Digging out from Snowmageddon in Oakton, Va., in February 2010. (Kevin Ambrose)

Weather is democratic. A tornado rated an EF-3 (out of 5) is potentially as destructive in Nashville as it is in Pittsburgh. A Category 2 hurricane threatening Tampa will have impacts similar to a Category 2 hurricane pinwheeling toward Houston.

But winter storms are a different beast altogether. A mere coating of flakes in Washington at precisely the wrong time can result in nightmare and death on the Beltway. Half a foot of snow will probably paralyze Dallas and Atlanta, but six inches of powder falling on Minneapolis or Denver in January? Just another Thursday. The effects, the overall impacts, vary wildly based on a matrix of factors, including latitude, timing, land use, population density and general acclimation to snow and ice.

As meteorologists, how do we do a better job of setting expectations with the public? Despite Doppler and high-resolution weather models, it’s still all but impossible to predict snowfall amounts down to the inch. Yet consumers and weather-sensitive businesses demand reliable forecasts to lower risk to life, property, supply chains and logistics. “How bad will this storm be? Give me the information I need to prepare.”

For several years the National Weather Service has been experimenting with a winter storm rating system. The WSSI, or Winter Storm Severity Index, is a tool that helps to set expectations about winter storm impacts 72 hours into the future. Designed to complement traditional winter storm warnings, watches and advisories, the WSSI is modeled on five categories, ranging from “limited impacts” (think of this as Category 1) with little inconvenience to “extreme impacts” (Category 5), with “extensive and widespread severe property damage where lifesaving actions will be needed.” Extreme winter storms cause extreme disruptions to daily life but are mercifully rare.

(National Weather Service)

The WSSI is a work in progress; the art is in the fine-tuning of the scale over time. Private weather companies are working to improve the formula, localizing it to better set expectations.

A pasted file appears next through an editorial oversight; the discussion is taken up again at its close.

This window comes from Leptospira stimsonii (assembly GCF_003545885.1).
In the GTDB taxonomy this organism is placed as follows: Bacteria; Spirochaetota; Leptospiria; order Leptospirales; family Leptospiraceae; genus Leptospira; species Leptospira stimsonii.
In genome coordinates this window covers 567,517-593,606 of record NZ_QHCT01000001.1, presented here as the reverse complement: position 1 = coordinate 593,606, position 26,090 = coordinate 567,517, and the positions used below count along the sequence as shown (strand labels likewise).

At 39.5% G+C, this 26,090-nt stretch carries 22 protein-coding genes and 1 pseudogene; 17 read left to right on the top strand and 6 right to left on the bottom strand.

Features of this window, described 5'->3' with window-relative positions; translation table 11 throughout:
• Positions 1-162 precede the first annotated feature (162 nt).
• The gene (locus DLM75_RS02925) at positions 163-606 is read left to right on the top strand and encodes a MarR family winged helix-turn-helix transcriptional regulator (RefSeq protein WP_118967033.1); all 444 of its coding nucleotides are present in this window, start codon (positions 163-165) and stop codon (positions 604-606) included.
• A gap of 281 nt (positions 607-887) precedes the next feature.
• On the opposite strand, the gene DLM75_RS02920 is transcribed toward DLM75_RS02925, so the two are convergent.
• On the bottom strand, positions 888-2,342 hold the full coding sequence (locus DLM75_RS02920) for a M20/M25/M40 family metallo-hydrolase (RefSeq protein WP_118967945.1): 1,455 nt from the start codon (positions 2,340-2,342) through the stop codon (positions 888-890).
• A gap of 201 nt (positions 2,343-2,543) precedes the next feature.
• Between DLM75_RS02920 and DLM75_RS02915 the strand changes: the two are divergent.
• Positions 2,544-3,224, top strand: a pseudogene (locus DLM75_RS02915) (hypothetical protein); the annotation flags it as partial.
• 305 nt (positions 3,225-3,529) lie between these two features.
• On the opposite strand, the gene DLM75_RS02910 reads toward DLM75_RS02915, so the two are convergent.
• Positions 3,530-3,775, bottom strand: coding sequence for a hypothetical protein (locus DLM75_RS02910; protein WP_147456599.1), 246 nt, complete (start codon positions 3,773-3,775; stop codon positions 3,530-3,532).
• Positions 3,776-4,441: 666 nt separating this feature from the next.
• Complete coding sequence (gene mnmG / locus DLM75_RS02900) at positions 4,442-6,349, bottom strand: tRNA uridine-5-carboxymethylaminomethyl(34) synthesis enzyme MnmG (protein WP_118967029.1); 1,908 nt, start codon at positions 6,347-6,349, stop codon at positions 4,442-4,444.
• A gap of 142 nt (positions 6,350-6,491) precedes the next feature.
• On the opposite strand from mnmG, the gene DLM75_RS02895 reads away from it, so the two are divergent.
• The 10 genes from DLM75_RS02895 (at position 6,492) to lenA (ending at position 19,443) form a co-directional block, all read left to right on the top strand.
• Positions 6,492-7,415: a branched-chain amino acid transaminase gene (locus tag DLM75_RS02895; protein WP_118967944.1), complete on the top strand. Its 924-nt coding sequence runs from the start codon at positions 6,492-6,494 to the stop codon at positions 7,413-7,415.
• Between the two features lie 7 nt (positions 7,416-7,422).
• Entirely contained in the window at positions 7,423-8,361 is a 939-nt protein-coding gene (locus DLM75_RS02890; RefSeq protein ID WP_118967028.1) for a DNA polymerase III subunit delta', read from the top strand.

You may be aware of Capital Weather Gang’s similar scale, but CWG’s is personalized for the Washington metro area. The WSSI’s descriptions of these five categories range from “limited” to “extreme.” The CWG scale ranges from “nuisance” to “crippling/historic.”

The one big difference between the two scales is that CWG’s categories (below) specify the types of effects you would expect for schools and air travel at different levels, whereas the WSSI descriptions of impacts (above) are more generalized.

Capital Weather Gang's winter storm impact scale.

Predicting winter storm impacts is an evolving science. The WSSI takes into account expected snowfall amounts, snowfall rates, blowing snow and a snow load index that factors the weight of snow and potential damage to trees and power lines.

CWG’s scale includes additional variables, some not obvious, including: day of the week; time of day; time of year and sun angle; temperatures before, during and after the storm; snowfall rates and visibility; wind and whether snow mixes with ice or rain.

CWG’s scale places a particular emphasis on timing. When it comes to storm impacts, timing really is everything. Heavy snow falling on a Saturday night has a much lower impact than on a Monday morning, when many people are returning to work and school.

The Weather Service has a good informational document that explains the factors that go into the WSSI rating scale and how to interpret the maps now publicly available. At least 116 National Weather Service offices are participating in the WSSI test, adding local experiences to make the scale as relevant, accurate and actionable as possible in a real-world setting.

The experimental WSSI is available from the Weather Service’s Weather Prediction Center on an interactive U.S. map, along with specific regions and individual forecast offices.

Example of mapped version of the Weather Service's Winter Storm Severity Index. (National Weather Service)

The WSSI is a high-resolution spatial product soft-launched around the nation.

Every private meteorologist could potentially suggest ways to improve the scale for their hometown. Ways to make it more useful for the Washington region might include accounting for temperatures leading up to a storm and sun angle, which are important variables for determining how quickly and readily frozen precipitation will accumulate on roads.

It’s only a matter of time before a simple, numerical winter storm rating scale shows up in your local forecast on a routine basis. But it’s naive to believe you can capture the essence of any storm with just one number. Just like hurricanes, winter storms are complex, and the types and severity of hazards can change during the course of a storm. A number offers a convenient overview but is no substitute for detailed briefings from trusted sources on how a storm will evolve, regional differences, uncertainties and how best to prepare.

Any winter storm is a golden opportunity for meteorologists to provide the things an app cannot: context, perspective and analysis.

Every swirl of snow, ice and wind is a new creation — a unique, vexing puzzle for meteorologists to unpack. The challenges for meteorologists are twofold: Accurately predict the weather and then accurately communicate impending weather to the public. Winter storm ratings, combined with supporting information, are another tool for advancing weather communication.

Paul Douglas is co-author of “Caring for Creation: An Evangelical’s Guide to Climate Change and a Healthy Environment,” and co-founder and chief meteorologist at AerisWeather in Minneapolis.

Jason Samenow is chief meteorologist for the Capital Weather Gang.